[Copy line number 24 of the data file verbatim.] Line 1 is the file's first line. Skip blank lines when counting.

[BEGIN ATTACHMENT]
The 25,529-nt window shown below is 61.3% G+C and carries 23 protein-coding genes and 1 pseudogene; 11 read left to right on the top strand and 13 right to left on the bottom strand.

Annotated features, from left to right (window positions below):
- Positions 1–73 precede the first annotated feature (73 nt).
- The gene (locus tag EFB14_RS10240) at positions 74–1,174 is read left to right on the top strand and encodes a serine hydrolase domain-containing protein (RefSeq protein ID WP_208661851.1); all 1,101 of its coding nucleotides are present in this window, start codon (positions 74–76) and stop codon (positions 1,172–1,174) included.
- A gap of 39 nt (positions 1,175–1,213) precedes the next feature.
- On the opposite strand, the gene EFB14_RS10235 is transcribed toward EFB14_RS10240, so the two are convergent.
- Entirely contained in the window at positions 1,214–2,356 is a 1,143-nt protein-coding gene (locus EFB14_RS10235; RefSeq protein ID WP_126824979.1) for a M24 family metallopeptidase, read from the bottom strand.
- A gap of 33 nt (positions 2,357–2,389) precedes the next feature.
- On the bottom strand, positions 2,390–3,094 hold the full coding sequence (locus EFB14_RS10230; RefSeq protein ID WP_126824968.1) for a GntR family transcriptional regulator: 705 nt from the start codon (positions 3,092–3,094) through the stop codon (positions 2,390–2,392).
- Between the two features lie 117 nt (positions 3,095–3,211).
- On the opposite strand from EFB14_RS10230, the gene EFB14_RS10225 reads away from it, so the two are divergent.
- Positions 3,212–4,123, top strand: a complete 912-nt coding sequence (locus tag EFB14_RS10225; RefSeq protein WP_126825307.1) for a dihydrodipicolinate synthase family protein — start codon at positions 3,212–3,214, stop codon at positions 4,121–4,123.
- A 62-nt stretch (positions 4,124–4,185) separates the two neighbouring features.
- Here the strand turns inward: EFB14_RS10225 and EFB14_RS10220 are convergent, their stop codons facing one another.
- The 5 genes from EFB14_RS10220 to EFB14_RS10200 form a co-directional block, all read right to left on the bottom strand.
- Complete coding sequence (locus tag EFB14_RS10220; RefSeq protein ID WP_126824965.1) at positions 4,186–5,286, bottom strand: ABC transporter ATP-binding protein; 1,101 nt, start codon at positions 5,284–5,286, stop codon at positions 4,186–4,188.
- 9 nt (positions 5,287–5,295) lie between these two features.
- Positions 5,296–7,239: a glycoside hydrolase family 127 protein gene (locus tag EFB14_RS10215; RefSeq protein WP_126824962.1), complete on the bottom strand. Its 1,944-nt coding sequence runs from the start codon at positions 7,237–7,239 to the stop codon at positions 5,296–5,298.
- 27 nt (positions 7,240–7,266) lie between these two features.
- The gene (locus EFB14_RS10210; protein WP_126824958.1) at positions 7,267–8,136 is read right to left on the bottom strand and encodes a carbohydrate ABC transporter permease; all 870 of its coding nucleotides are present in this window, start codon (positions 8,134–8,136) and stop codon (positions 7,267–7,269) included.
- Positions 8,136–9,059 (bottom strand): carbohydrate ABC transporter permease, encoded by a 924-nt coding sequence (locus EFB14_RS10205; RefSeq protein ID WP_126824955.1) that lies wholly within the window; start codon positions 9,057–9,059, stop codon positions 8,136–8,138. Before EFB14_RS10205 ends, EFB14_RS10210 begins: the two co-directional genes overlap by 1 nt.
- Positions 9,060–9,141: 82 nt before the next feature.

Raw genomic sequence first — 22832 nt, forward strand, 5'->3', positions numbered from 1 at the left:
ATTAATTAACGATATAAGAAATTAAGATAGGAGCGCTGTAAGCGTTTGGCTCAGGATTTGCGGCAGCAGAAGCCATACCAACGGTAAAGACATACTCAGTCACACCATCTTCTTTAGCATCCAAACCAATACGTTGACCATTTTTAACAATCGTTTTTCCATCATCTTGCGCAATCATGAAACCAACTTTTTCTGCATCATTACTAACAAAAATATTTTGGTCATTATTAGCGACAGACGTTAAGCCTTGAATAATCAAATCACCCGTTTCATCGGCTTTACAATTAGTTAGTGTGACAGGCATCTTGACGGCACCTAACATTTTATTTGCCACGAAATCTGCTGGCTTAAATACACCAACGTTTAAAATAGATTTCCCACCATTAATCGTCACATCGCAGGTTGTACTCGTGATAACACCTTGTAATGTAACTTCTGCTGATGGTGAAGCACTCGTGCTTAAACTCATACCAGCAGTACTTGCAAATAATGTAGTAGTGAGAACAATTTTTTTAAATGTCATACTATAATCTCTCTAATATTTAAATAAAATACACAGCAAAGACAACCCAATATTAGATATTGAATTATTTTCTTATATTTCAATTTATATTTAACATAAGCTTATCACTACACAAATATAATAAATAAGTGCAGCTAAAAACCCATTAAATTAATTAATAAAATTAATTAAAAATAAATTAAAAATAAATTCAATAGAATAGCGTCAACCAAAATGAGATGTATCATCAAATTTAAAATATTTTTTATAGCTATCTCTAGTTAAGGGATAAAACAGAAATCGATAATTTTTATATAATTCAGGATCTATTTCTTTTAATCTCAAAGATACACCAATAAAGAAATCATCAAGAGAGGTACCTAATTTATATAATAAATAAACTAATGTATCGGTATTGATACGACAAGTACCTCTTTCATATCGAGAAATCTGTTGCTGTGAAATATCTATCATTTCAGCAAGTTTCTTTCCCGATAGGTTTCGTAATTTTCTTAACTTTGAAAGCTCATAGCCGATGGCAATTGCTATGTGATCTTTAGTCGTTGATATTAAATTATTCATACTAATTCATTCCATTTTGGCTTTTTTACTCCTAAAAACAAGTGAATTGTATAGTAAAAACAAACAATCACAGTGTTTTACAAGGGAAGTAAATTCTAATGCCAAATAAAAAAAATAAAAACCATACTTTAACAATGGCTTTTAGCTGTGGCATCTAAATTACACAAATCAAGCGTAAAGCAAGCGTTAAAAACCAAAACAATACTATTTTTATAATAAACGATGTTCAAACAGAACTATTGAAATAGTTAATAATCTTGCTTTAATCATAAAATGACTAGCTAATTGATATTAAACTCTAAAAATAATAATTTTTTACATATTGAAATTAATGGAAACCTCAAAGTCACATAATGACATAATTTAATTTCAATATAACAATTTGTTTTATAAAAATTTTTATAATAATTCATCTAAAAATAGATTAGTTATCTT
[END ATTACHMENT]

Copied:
ATTAATTAACGATATAAGAAATTAAGATAGGAGCGCTGTAAGCGTTTGGCTCAGGATTTGCGGCAGCAGAAGCCATACCAACGGTAAAGACATACTCAGTCACACCATCTTCTTTAGCATCCAAACCAATACGTTGACCATTTTTAACAATCGTTTTTCCATCATCTTGCGCAATCATGAAACCAACTTTTTCTGCATCATTACTAACAAAAATATTTTGGTCATTATTAGCGACAGACGTTAAGCCTTGAATAATCAAATCACCCGTTTCATCGGCTTTACAATTAGTTAGTGTGACAGGCATCTTGACGGCACCTAACATTTTATTTGCCACGAAATCTGCTGGCTTAAATACACCAACGTTTAAAATAGATTTCCCACCATTAATCGTCACATCGCAGGTTGTACTCGTGATAACACCTTGTAATGTAACTTCTGCTGATGGTGAAGCACTCGTGCTTAAACTCATACCAGCAGTACTTGCAAATAATGTAGTAGTGAGAACAATTTTTTTAAATGTCATACTATAATCTCTCTAATATTTAAATAAAATACACAGCAAAGACAACCCAATATTAGATATTGAATTATTTTCTTATATTTCAATTTATATTTAACATAAGCTTATCACTACACAAATATAATAAATAAGTGCAGCTAAAAACCCATTAAATTAATTAATAAAATTAATTAAAAATAAATTAAAAATAAATTCAATAGAATAGCGTCAACCAAAATGAGATGTATCATCAAATTTAAAATATTTTTTATAGCTATCTCTAGTTAAGGGATAAAACAGAAATCGATAATTTTTATATAATTCAGGATCTATTTCTTTTAATCTCAAAGATACACCAATAAAGAAATCATCAAGAGAGGTACCTAATTTATATAATAAATAAACTAATGTATCGGTATTGATACGACAAGTACCTCTTTCATATCGAGAAATCTGTTGCTGTGAAATATCTATCATTTCAGCAAGTTTCTTTCCCGATAGGTTTCGTAATTTTCTTAACTTTGAAAGCTCATAGCCGATGGCAATTGCTATGTGATCTTTAGTCGTTGATATTAAATTATTCATACTAATTCATTCCATTTTGGCTTTTTTACTCCTAAAAACAAGTGAATTGTATAGTAAAAACAAACAATCACAGTGTTTTACAAGGGAAGTAAATTCTAATGCCAAATAAAAAAAATAAAAACCATACTTTAACAATGGCTTTTAGCTGTGGCATCTAAATTACACAAATCAAGCGTAAAGCAAGCGTTAAAAACCAAAACAATACTATTTTTATAATAAACGATGTTCAAACAGAACTATTGAAATAGTTAATAATCTTGCTTTAATCATAAAATGACTAGCTAATTGATATTAAACTCTAAAAATAATAATTTTTTACATATTGAAATTAATGGAAACCTCAAAGTCACATAATGACATAATTTAATTTCAATATAACAATTTGTTTTATAAAAATTTTTATAATAATTCATCTAAAAATAGATTAGTTATCTT